Star Wars: Dark Forces Trivia (PlayStation)
Action figuresTwo Star Wars action figures were actually released based on characters from this game. One was the main character Kyle Katarn (whose image was lifted from the game, but they added a beard so he'd look more like the Jedi Knight version of him). The other was General Mohc (the final boss) in his specially modified Phase III Dark Trooper battle suit.
AnimationThe animation of Darth Vader when he speaks to Mohc is 'borrowed' from the X-wing game. A similar animation is seen in a game over cutscene when your pilot is captured and Vader interrogates you.
Similarly. the close-up of Vader's face at the epilogue, is taken from TIE fighter..
BannedBoth the US and the German version were banned in Germany (German: 20.10.95, US: 30.09.95)
CameosMax from Steve Purcell's duo of Sam and Max (who star in their own LucasArts game, Sam & Max Hit the Road) makes a most unusual cameo appearance in Dark Forces.On the ice level, keep your map up during your investigations of its perimeter. You'll notice on the map one structure that looks very similar to the infamous rabbit.
Ewoks also make appearances in the form of a few that are chained up who make fun of you (and you can shoot them if you're one of those Ewok hating Star Wars fans) and the 'Ewoks suck' graffiti you'll find in the some of the darker corners of the Imperial facilities.
The Imperial Blaster Rifle sprite was used in Star Wars: Rebel Assault II - The Hidden Empire on the second CD.
Cut contentThe original idea was that Denny Delk (the narrator) would read the Star Wars scrolling text, but it was cut out. He actually recorded the lines. You can extract the sound files of these lines with one of the modding programs, available at massassi.net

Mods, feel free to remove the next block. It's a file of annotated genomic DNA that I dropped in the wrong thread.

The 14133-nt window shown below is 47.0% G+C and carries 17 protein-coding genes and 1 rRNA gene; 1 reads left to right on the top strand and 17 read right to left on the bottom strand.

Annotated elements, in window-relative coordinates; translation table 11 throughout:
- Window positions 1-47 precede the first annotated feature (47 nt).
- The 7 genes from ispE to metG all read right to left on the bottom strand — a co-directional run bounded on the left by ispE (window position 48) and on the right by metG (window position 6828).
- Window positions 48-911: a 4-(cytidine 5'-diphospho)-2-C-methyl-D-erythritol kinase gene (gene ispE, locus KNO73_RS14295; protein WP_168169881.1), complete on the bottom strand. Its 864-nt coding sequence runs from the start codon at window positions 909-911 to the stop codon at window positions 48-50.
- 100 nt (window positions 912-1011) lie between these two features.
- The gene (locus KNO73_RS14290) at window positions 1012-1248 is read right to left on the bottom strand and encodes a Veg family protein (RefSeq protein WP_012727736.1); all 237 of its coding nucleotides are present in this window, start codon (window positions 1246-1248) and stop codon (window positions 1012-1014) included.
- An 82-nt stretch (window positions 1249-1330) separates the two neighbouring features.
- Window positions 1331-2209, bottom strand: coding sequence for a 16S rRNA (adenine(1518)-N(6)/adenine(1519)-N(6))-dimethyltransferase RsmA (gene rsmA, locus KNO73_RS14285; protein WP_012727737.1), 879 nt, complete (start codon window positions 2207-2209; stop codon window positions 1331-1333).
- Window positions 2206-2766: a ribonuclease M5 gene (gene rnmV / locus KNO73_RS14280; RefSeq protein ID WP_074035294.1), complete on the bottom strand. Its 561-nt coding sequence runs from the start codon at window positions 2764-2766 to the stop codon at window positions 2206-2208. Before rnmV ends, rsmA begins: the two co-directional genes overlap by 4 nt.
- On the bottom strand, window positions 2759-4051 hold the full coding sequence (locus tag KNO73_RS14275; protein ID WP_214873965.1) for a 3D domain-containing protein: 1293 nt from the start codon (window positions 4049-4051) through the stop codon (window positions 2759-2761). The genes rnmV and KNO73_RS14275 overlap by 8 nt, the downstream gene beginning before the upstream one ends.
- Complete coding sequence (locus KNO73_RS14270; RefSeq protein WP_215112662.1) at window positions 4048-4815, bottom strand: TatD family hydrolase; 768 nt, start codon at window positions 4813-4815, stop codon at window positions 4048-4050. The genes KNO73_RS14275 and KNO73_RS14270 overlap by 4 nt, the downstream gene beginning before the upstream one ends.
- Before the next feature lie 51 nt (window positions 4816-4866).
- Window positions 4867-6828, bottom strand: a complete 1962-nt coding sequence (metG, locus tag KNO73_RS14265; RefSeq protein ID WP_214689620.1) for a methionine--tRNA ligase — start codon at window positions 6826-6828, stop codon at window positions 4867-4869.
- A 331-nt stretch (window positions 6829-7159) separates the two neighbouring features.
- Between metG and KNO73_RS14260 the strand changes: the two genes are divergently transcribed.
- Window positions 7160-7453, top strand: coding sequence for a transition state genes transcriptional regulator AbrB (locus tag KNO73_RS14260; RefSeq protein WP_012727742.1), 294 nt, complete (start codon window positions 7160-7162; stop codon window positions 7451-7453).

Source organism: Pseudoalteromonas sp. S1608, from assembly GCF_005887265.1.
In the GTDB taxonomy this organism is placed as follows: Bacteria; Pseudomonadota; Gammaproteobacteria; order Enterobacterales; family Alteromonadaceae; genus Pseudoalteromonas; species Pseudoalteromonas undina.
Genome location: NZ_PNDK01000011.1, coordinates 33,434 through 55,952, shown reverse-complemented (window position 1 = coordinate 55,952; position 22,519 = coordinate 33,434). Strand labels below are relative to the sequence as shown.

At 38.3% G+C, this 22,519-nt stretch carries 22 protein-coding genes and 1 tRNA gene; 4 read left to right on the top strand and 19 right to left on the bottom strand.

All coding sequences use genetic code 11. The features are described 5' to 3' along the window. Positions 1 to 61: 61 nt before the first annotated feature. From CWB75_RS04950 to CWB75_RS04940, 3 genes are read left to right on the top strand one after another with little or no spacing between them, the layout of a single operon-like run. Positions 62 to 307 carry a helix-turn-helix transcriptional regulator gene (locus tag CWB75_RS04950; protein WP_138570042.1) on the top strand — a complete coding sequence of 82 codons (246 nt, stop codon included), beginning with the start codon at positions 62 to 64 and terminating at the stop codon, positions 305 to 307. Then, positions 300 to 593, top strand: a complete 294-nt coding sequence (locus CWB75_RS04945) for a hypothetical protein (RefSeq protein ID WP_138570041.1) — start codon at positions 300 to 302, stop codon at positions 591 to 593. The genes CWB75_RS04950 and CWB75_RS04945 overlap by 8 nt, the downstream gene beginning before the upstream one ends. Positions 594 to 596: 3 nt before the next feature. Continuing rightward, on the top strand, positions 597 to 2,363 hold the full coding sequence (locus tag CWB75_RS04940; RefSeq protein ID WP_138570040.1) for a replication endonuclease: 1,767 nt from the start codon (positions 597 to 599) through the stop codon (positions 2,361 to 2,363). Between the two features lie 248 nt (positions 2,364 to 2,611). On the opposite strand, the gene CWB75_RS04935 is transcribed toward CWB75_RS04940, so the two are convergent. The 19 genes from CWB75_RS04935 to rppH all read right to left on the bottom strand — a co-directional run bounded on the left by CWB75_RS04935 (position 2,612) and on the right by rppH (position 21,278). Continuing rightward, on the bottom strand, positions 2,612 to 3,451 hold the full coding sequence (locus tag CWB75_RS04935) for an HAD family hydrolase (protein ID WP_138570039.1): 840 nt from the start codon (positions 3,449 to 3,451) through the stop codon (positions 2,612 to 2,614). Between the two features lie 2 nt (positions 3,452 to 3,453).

In an issue of Lucasarts' old magazine; "The Adventurer" (that came with games of the era), Dark Forces was previewed with screenshots that did not appear in the final game. Among those included were a map of a standard Star Destroyer level (the "nose" of the Star Destroyer is very identifiable), an undisclosed Imperial base/Death Star/Star Destroyer level (with a very steep vertical drop), and an abused urban setting (that appeared to have an unfinished, bland sky overhead). Also, the emblem on Kyle Katarn's datapad was different at the time.
In the intro, there was a movie showing Kyle Katarn loading his weapons, but this was cut out too. It can be found in the game demo.
Howie screamDark Forces used the legendary Howie scream sample. If you tripped (or jumped) off of a tall structure, Kyle Katarn would scream "Uuuuarrrgggghhhh!!!!" This scream sample has been used in a countless number of productions, and there are several websites dedicated to spotting its use.
ReferencesKyle Katarn shares his name with a "katarn", a predator from Kashyyyk according to some Star Wars books and media.
The third level- planet "Anoat" caused some confusion, as many people believed that this was the system referred to by Han Solo in "The Empire Strikes Back" (when he detaches from the Star Destroyer). In later books and scripts, they say the term "Veronat" or "Varonat". Whether the creators of "Dark Forces" meant for the third level to be in the same system as Bespin remains speculation.
As far as anyone knows, the heavy android "Dark Troopers" were invented as the plot device for this game. Later, the Dark Troopers took on steam by appearing in later video games (Rebellion, Galactic Battlegrounds, etc.), and also in some comics and other media. A Dark Trooper's head/helmet is visible in a level of the expansion pack to "Jedi Knight" called "Mysteries of the Sith". It is safe to say that the Dark Troopers in later media are no where near as difficult as the ones Kyle Katarn went up against in this game.
- PCGamer Magazine
- April 2000 issue - voted #46 overall in a Readers All-Time Top 50 Games Poll
- Świat Gier Komputerowych magazine (Poland)
- 1995 - won the Golden Disk Award for the best foreign game
Information also contributed by Apogee IV, Boston Low, James1, Jason Musgrave, PCGamer77, phlux, Ray Soderlund, and Rola